“Have you noticed that translators don’t read for pleasure?” asked a smiley blonde woman (who later turned out to be the owner of a notoriously bad-paying translation agency) at a translation conference not so long ago. No, I haven’t noticed, actually. But maybe that’s just me.
When I was in the fifth grade, our teacher asked us to make a list of all the books we’d ever read. My list was so long she actually accused me of lying in front of my whole class. “You’re already an A student, Paula. You don’t have to lie to impress anyone,” she said. It wouldn’t be the first time I went home crying, I was after all a huge nerd. But it was only one of two times my parents intervened in my defense by talking to my teacher about how many hours I would spend reading every day after school (when I wasn’t collecting and classifying bugs with my friend Alvin).
Books have the power to elevate the philosophical wonder of human existence to new heights. In our everyday lives, we are who we are. Nothing more. Nothing less. I’m Paula, a random person experiencing existence in a vast continuum that is beyond my comprehension. I’m also Paula, the translator. Paula, the silly person who likes bugs, but not spiders. Paula, the professor. Paula, my mother’s daughter. Paula, the blogger. All these labels say nothing and everything about me at the same time. But sometimes, I’m Paula, the anonymous reader; and someone somewhere in time and space reached out to me through their writing.
In that quasi magical moment when I read what they wrote, when I loved or hated their writing, when I was inspired or frightened by it, when I thought I was reading a load of BS or felt the author pierce my soul, in that second, we were connected. Reading is, to me, the rawest form of genuine communication with that “other” who is or was as real as I am, but has been reduced to words on a piece of paper and at the same time transformed into whatever my mind makes of those words.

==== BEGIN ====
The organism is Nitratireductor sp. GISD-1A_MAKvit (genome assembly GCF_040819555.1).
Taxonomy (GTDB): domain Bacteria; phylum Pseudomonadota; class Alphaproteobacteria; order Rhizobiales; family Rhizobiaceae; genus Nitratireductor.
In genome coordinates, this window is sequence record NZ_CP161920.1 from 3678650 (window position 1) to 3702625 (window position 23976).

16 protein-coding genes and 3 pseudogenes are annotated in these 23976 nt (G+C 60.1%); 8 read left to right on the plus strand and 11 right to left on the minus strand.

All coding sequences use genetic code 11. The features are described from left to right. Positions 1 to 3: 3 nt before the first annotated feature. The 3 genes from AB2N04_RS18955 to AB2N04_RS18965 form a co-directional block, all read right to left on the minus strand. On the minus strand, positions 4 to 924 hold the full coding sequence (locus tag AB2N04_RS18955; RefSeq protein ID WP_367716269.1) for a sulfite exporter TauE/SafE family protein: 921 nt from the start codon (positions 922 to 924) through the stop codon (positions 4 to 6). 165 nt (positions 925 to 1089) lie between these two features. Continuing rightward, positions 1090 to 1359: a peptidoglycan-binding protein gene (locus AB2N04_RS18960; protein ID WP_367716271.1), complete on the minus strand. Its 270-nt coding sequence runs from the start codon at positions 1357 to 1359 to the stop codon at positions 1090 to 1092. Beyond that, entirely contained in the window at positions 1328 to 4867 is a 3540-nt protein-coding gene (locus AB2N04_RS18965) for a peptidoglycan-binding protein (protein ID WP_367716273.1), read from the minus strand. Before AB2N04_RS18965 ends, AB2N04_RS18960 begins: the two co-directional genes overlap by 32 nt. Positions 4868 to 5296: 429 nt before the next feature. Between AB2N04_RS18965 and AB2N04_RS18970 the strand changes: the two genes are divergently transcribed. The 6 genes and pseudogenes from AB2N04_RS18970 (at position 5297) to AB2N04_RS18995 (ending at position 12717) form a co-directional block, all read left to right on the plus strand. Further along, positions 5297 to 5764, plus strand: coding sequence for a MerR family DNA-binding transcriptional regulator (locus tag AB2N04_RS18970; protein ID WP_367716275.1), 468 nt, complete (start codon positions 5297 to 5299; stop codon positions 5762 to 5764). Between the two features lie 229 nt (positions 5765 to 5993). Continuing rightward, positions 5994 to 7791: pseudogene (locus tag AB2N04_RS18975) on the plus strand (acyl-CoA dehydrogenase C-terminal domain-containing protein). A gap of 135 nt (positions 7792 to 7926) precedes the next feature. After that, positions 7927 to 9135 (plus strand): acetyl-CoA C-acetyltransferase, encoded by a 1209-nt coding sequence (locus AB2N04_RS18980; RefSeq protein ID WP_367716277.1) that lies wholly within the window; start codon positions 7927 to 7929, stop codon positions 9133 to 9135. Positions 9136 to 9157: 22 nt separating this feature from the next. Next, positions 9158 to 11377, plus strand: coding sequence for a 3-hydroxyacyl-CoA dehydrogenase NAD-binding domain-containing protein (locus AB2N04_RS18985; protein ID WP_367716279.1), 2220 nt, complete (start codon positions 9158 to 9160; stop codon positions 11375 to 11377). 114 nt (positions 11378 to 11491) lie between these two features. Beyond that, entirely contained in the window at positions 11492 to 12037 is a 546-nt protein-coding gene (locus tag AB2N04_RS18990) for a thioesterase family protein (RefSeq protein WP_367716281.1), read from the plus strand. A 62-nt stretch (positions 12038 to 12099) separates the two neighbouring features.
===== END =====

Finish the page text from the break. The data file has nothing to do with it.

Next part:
Reading is simultaneously as empowering as it is humbling, like looking up at the stars or contemplating a mountain. It shows us that our deepest thoughts and feelings have been felt and thought millions of times before and will be felt and thought millions of times again. It reminds us there’s so much more to the human experience than just mere survival; that our individual lives, though unique, are subject to the same endless cycles as those of everyone else; that being human means being mortal, living with wonder, and perhaps dying with regrets; that our hearts will be broken; that our faith will be tested and sometimes even shattered; that our questions will go unanswered; that we are all part of this huge mess called “life” and nobody really understands it, but we all have strong opinions about it, some of which are frozen in time in the form of books.
As you can see, I like books. So when I was invited to the Guadalajara Book Fair (FIL) to participate in a panel discussion for translators and publishers, I was thrilled. When I was then asked to also submit a proposal for the OMT Conference, which actually takes place at the book fair, I was even more delighted! Now, almost two months later, I still think the OMT Conference was the best translation conference in 2016.
At the conference, my friend Mercedes Guhl received a special recognition for her hard work and dedication to the conference and to the Organization itself. It’s always nice to see someone you care about and admire receive the recognition they deserve for their overall awesomeness. I was happy to see Mercedes accept her special recognition with her characteristic combination of grace and genuine humility. I’d like to see other organizations to which she’s made equally significant contributions follow suit one day (hint hint, ATA).
I also had the honor of participating in two panel discussions. In the first panel, moderated by Mercedes Guhl, Tony Rosado, Helen Eby and I discussed translation and blogging. Tony’s is perhaps one of the most influential blogs on Interpretation and Helen actually runs several excellent blogs including, among others, the Saavy Newcomer and Cuatro Mosqueteras.
In the second panel, moderated by the brilliant English and Spanish to French translator and journalist Catherine Pizani, I had the chance to discuss best practices between authors, publishers and translators alongside Lisa Carter, Stacey McKenna (both from Intralingo), and English to Spanish literary translator Patricia Oliver.
My mind was blown away by some of the sessions, which were intelligently organized by topic into what appeared to be groups of 2 to 3 thematically linked modules. So, for example, one three-session module analyzed translation as follows: translation as communication, translation as reading, translation as writing. Other modules were translation and academia, translation and technology, translation from regional points of view, etc. There was not a single session in which the words being spoken were not well worth my time. From Francisco Navarro’s opening speech to Marta Stelmaszak-Rosa’s closing address I was captivated. I knew I was in a place where words mattered; books mattered; language mattered; translation mattered; our profession mattered. At a time when it seems our profession is drowning in attempts to deintellectualize, commoditize and deprofessionalize what we do, the OMT Conference was a breath of fresh air.